I am sitting opposite the Latin Bridge in Sarajevo, where the First World War started one hundred years ago this month. Six weeks after the assassination by Gavrilo Princip of Franz Ferdinand came the actual outbreak of war.

No one really thought the war was possible. Europe was so economically integrated. Financial markets were sophisticated and all the major players were trading with each other to such an extent that the mainstream view was there was too much mutually at stake for war to happen. But it did.

Once the war started, the top brass were faced with the reality of trench warfare, which they didn’t expect. Rather than change tactic to suit the new reality, they organised the slaughter of young men by sticking to the old policy of ”going over the top”.

At the time, the generals stuck to the mantra of ”there is no alternative”.

Sometimes, when I hear the European elite say there is no alternative to austerity, I am reminded of those moustachioed generals and the appalling human consequences of their inability to see that neither tactics nor strategy were working.

Today, the European economy is shuddering to a standstill. Both Germany and Italy contracted in the last three months. Meanwhile, France has stagnated for the second consecutive month.

Yet, just three months ago, the EU Commission announced in its Spring 2014 forecast: ”The EU economic outlook is strengthening. While leading indicators point to GDP growth gaining momentum in the near term, the conditions for a sustained recovery in the medium term are also improving. Among the largest economies, economic growth is expected to be sustained in Germany while the recovery is firming in Spain and slowly gathering pace in France and Italy”.

So much for that!

Germany, Europe’s biggest economy and driving force, is contracting; and that’s before we see the real impact of Russian sanctions. On Friday, when Ukraine attacked a Russian humanitarian convoy entering its territory, the news caused a surge of money into German bonds and sent the yield on the ten-year bund below the 1 per cent mark for the first time in its history.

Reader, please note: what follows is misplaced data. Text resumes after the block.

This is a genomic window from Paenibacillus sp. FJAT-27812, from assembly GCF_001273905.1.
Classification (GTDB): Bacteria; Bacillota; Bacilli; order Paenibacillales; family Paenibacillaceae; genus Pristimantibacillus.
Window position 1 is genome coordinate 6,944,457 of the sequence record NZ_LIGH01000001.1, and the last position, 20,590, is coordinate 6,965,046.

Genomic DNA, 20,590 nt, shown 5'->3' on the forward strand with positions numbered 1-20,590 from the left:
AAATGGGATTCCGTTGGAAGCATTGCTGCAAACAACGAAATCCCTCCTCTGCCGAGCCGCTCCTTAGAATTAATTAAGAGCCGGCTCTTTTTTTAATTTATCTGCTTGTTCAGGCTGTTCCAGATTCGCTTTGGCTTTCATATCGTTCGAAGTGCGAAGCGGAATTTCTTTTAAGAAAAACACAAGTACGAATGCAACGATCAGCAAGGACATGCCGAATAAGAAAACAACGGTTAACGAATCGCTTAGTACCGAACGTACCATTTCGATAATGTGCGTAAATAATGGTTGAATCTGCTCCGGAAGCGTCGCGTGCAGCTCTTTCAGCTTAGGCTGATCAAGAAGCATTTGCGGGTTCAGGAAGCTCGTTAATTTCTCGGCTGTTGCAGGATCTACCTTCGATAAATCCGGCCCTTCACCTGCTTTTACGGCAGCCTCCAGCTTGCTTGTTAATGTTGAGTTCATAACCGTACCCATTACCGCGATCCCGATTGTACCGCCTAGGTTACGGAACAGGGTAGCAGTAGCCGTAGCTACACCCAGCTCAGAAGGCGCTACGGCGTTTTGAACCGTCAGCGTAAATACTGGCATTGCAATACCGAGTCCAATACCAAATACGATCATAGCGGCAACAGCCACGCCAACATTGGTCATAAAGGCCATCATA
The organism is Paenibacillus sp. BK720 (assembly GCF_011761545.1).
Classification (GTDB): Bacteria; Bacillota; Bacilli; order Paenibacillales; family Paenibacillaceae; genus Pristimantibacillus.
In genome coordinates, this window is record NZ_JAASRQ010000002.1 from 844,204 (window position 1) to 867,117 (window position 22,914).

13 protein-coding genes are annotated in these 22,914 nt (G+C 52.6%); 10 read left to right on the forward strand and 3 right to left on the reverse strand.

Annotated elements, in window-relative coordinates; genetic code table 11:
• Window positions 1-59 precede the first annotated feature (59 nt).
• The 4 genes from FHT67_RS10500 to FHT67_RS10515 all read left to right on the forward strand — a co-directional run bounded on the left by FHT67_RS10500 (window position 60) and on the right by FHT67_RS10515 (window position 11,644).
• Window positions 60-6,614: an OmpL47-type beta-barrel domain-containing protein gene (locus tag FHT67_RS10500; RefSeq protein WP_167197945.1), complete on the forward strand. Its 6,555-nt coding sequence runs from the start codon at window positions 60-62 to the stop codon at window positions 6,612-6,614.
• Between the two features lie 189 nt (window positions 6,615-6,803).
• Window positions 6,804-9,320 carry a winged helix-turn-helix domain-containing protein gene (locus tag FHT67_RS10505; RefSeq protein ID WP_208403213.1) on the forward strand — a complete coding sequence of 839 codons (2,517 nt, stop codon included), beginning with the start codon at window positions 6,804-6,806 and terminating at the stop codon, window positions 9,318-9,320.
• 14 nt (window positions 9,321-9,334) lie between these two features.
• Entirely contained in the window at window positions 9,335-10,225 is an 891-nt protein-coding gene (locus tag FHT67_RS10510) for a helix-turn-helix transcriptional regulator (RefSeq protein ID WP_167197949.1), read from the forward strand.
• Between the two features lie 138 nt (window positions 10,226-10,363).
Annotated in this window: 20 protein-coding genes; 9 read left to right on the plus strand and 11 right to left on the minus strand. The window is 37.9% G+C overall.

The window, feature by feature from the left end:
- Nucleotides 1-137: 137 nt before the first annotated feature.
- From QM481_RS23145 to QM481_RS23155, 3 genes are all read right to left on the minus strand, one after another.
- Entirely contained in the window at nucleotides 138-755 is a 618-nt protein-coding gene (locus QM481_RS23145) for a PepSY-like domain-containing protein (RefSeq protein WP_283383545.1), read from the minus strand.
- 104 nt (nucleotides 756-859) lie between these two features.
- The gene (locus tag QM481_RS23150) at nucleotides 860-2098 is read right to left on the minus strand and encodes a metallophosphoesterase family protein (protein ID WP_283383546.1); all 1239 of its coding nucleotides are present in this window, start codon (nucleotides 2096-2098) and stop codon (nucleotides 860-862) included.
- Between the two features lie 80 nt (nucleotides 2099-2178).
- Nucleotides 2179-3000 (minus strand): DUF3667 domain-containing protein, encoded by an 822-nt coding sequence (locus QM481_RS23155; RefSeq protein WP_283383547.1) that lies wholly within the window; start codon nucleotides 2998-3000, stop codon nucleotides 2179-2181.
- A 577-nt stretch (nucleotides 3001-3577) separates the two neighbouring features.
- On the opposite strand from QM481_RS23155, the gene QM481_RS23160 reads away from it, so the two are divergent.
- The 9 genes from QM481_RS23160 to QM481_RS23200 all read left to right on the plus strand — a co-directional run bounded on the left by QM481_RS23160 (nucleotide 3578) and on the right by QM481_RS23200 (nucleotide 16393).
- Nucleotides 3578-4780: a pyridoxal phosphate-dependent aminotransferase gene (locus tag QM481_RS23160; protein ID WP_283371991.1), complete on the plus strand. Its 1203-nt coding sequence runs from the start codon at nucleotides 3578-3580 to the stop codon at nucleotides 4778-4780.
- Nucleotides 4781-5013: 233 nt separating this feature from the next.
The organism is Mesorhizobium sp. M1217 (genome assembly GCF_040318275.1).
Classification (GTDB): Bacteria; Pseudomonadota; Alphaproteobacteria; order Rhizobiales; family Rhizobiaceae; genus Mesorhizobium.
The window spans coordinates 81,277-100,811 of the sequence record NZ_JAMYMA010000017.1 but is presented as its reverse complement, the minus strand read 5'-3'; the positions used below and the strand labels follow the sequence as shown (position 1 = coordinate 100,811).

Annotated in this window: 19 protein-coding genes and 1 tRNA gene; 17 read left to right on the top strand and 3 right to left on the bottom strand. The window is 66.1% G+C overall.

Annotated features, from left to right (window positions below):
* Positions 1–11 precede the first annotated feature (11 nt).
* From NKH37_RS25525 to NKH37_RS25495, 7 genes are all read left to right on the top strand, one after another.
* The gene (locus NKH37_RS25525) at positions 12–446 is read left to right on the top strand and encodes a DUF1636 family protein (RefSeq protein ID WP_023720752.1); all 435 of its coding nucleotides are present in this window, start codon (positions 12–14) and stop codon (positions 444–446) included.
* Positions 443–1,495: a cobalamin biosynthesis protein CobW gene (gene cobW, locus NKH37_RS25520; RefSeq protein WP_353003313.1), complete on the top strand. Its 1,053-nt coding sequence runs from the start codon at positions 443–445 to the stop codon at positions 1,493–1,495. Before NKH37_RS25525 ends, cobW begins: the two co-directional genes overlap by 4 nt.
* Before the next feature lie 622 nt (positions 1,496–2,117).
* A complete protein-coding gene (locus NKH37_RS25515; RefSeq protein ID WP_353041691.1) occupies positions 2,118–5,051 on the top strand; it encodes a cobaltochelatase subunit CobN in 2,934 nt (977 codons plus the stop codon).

Following the revelation that France’s GDP has remained stagnant for the past two quarters, its finance minister Michel Sapin admitted that, ”as a direct consequence of sluggish growth and insufficient inflation, France will not meet its public deficit target”.

In turn, the French have cut their 2014 growth forecast of 1 per cent in half. This is not good news for the eurozone, which in total produced a growth rate of 0 per cent, while EU GDP grew by 0.2 per cent this quarter.

Much more worrying for Europe’s generals is the persistence of deflation. Prices are actually falling in five countries – Spain, Portugal, Greece, Bulgaria and Slovakia – and were flat in Italy, Estonia and Poland. Once deflation sets in, it is extremely hard to reverse. Just ask the Japanese.

Only once during a bout of deflation in the modern era has a government managed to get prices up again, and this was under president Franklin D Roosevelt in the Great Depression in 1935.

Unlike the war generals, president Roosevelt realised that in the Depression he was fighting a terrifying enemy that demanded a radical change of tactic to win. As a result, he knew he had to be radical.

He abandoned orthodoxy, took America off the gold standard, told investors that the American government would not pay them back in gold but in dollars printed by the Federal Reserve – and he printed money.